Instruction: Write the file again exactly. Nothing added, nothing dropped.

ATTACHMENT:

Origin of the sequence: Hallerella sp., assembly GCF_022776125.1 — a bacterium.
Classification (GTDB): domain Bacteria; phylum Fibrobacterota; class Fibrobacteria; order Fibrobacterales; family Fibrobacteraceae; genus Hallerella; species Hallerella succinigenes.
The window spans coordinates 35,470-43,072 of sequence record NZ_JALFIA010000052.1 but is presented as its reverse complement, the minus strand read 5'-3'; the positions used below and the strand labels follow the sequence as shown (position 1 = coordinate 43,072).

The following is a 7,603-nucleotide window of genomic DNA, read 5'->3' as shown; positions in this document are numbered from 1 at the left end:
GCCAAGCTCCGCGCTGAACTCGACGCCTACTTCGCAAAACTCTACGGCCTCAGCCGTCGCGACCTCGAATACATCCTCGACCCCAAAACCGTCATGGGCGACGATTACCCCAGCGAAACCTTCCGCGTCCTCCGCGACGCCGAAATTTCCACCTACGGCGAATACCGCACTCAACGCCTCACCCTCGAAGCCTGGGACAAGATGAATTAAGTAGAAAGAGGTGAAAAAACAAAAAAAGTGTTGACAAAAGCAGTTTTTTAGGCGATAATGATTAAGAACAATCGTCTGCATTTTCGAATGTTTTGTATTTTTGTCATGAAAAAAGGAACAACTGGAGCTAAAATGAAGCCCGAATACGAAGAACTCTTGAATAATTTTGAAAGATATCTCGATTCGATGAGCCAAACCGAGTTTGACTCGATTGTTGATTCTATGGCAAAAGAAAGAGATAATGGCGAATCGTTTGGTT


Origin of the sequence: Hallerella sp., assembly GCF_022776125.1 — a bacterium.
Classification (GTDB): domain Bacteria; phylum Fibrobacterota; class Fibrobacteria; order Fibrobacterales; family Fibrobacteraceae; genus Hallerella; species Hallerella succinigenes.
The window spans coordinates 35,470-43,072 of sequence record NZ_JALFIA010000052.1 but is presented as its reverse complement, the minus strand read 5'-3'; the positions used below and the strand labels follow the sequence as shown (position 1 = coordinate 43,072).

The following is a 7,603-nucleotide window of genomic DNA, read 5'->3' as shown; positions in this document are numbered from 1 at the left end:
GCCAAGCTCCGCGCTGAACTCGACGCCTACTTCGCAAAACTCTACGGCCTCAGCCGTCGCGACCTCGAATACATCCTCGACCCCAAAACCGTCATGGGCGACGATTACCCCAGCGAAACCTTCCGCGTCCTCCGCGACGCCGAAATTTCCACCTACGGCGAATACCGCACTCAACGCCTCACCCTCGAAGCCTGGGACAAGATGAATTAAGTAGAAAGAGGTGAAAAAACAAAAAAAGTGTTGACAAAAGCAGTTTTTTAGGCGATAATGATTAAGAACAATCGTCTGCATTTTCGAATGTTTTGTATTTTTGTCATGAAAAAAGGAACAACTGGAGCTAAAATGAAGCCCGAATACGAAGAACTCTTGAATAATTTTGAAAGATATCTCGATTCGATGAGCCAAACCGAGTTTGACTCGATTGTTGATTCTATGGCAAAAGAAAGAGATAATGGCGAATCGTTTGGTT